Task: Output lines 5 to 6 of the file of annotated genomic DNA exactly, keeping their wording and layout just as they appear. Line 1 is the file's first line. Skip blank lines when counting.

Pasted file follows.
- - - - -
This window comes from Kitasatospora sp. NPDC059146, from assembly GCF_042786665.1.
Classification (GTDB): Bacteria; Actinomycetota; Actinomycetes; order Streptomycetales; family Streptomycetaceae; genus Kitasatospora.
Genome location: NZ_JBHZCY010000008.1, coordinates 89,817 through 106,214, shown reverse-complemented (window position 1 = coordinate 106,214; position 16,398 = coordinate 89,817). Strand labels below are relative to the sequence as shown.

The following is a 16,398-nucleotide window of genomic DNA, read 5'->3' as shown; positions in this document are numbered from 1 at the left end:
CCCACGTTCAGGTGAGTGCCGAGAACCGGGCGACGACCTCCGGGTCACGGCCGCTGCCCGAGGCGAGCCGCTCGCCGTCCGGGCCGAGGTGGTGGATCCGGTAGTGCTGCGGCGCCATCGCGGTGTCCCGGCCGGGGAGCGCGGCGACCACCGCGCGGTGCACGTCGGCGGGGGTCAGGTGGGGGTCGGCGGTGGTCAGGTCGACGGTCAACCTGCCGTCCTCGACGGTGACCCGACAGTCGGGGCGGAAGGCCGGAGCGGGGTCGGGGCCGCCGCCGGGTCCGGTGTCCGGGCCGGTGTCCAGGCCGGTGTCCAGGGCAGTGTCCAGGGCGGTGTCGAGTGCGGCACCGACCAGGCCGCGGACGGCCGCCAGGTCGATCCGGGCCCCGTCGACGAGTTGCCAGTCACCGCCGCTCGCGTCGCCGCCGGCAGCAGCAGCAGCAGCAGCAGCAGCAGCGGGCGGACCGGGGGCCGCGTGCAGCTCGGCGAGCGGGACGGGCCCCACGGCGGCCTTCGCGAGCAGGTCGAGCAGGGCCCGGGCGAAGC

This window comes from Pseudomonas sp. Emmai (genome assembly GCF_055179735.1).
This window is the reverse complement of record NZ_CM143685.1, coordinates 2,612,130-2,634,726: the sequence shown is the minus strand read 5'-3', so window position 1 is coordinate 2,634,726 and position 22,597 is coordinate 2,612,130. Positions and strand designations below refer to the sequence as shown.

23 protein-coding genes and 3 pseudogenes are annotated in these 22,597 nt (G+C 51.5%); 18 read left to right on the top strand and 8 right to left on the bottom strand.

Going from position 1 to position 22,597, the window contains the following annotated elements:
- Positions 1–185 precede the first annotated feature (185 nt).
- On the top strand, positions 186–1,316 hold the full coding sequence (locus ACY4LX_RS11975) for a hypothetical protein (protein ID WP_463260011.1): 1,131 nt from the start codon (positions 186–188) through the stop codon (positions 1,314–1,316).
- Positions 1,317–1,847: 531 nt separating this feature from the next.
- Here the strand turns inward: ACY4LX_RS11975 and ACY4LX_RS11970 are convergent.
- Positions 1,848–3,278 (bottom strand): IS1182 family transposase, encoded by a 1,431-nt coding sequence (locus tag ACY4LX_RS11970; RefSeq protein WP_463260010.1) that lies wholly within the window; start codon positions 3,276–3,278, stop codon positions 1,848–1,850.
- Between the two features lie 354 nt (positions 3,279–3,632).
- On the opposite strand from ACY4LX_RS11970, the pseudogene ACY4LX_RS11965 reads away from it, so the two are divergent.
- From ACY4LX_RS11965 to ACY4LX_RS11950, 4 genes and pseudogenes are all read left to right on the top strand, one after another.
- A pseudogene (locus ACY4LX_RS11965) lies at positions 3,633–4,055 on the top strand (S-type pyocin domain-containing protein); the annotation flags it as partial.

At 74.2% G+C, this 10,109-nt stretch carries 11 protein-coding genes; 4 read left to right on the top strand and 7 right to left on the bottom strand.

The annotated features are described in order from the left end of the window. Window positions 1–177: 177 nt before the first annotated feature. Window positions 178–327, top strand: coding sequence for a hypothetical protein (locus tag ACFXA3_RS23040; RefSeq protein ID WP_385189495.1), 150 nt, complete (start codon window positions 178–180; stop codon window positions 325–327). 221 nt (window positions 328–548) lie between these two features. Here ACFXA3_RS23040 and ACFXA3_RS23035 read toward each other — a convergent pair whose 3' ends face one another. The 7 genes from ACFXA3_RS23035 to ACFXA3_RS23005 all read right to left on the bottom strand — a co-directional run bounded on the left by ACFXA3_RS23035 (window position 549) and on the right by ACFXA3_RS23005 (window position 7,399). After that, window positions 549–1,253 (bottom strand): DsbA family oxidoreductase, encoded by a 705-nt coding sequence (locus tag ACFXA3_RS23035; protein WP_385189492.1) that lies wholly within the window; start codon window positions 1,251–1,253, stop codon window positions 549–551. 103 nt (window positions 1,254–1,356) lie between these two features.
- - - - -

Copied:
CCCACGTTCAGGTGAGTGCCGAGAACCGGGCGACGACCTCCGGGTCACGGCCGCTGCCCGAGGCGAGCCGCTCGCCGTCCGGGCCGAGGTGGTGGATCCGGTAGTGCTGCGGCGCCATCGCGGTGTCCCGGCCGGGGAGCGCGGCGACCACCGCGCGGTGCACGTCGGCGGGGGTCAGGTGGGGGTCGGCGGTGGTCAGGTCGACGGTCAACCTGCCGTCCTCGACGGTGACCCGACAGTCGGGGCGGAAGGCCGGAGCGGGGTCGGGGCCGCCGCCGGGTCCGGTGTCCGGGCCGGTGTCCAGGCCGGTGTCCAGGGCAGTGTCCAGGGCGGTGTCGAGTGCGGCACCGACCAGGCCGCGGACGGCCGCCAGGTCGATCCGGGCCCCGTCGACGAGTTGCCAGTCACCGCCGCTCGCGTCGCCGCCGGCAGCAGCAGCAGCAGCAGCAGCAGCAGCGGGCGGACCGGGGGCCGCGTGCAGCTCGGCGAGCGGGACGGGCCCCACGGCGGCCTTCGCGAGCAGGTCGAGCAGGGCCCGGGCGAAGC

This window comes from Pseudomonas sp. Emmai (genome assembly GCF_055179735.1).